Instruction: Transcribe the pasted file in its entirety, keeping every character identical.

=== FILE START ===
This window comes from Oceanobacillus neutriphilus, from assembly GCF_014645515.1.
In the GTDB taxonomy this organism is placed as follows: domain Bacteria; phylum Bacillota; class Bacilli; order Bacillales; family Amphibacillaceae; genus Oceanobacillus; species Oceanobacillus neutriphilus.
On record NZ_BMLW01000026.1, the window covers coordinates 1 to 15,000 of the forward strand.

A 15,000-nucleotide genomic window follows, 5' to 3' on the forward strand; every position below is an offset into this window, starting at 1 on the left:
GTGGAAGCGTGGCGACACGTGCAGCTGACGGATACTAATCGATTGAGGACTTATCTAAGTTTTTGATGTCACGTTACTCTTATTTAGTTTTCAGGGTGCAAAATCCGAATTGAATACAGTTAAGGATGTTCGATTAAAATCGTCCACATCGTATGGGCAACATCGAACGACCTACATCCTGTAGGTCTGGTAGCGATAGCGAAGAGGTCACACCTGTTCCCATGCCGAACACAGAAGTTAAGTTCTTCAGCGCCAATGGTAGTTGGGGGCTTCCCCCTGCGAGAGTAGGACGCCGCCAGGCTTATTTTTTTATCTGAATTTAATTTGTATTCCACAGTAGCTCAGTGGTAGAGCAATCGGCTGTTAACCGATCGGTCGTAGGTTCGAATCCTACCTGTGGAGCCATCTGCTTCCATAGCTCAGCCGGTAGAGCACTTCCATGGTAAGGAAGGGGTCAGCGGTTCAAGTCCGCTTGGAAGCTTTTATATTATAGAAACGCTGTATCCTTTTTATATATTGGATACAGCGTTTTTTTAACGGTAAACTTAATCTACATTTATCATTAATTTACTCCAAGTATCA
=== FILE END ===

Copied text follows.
This window comes from Oceanobacillus neutriphilus, from assembly GCF_014645515.1.
In the GTDB taxonomy this organism is placed as follows: domain Bacteria; phylum Bacillota; class Bacilli; order Bacillales; family Amphibacillaceae; genus Oceanobacillus; species Oceanobacillus neutriphilus.
On record NZ_BMLW01000026.1, the window covers coordinates 1 to 15,000 of the forward strand.

A 15,000-nucleotide genomic window follows, 5' to 3' on the forward strand; every position below is an offset into this window, starting at 1 on the left:
GTGGAAGCGTGGCGACACGTGCAGCTGACGGATACTAATCGATTGAGGACTTATCTAAGTTTTTGATGTCACGTTACTCTTATTTAGTTTTCAGGGTGCAAAATCCGAATTGAATACAGTTAAGGATGTTCGATTAAAATCGTCCACATCGTATGGGCAACATCGAACGACCTACATCCTGTAGGTCTGGTAGCGATAGCGAAGAGGTCACACCTGTTCCCATGCCGAACACAGAAGTTAAGTTCTTCAGCGCCAATGGTAGTTGGGGGCTTCCCCCTGCGAGAGTAGGACGCCGCCAGGCTTATTTTTTTATCTGAATTTAATTTGTATTCCACAGTAGCTCAGTGGTAGAGCAATCGGCTGTTAACCGATCGGTCGTAGGTTCGAATCCTACCTGTGGAGCCATCTGCTTCCATAGCTCAGCCGGTAGAGCACTTCCATGGTAAGGAAGGGGTCAGCGGTTCAAGTCCGCTTGGAAGCTTTTATATTATAGAAACGCTGTATCCTTTTTATATATTGGATACAGCGTTTTTTTAACGGTAAACTTAATCTACATTTATCATTAATTTACTCCAAGTATCA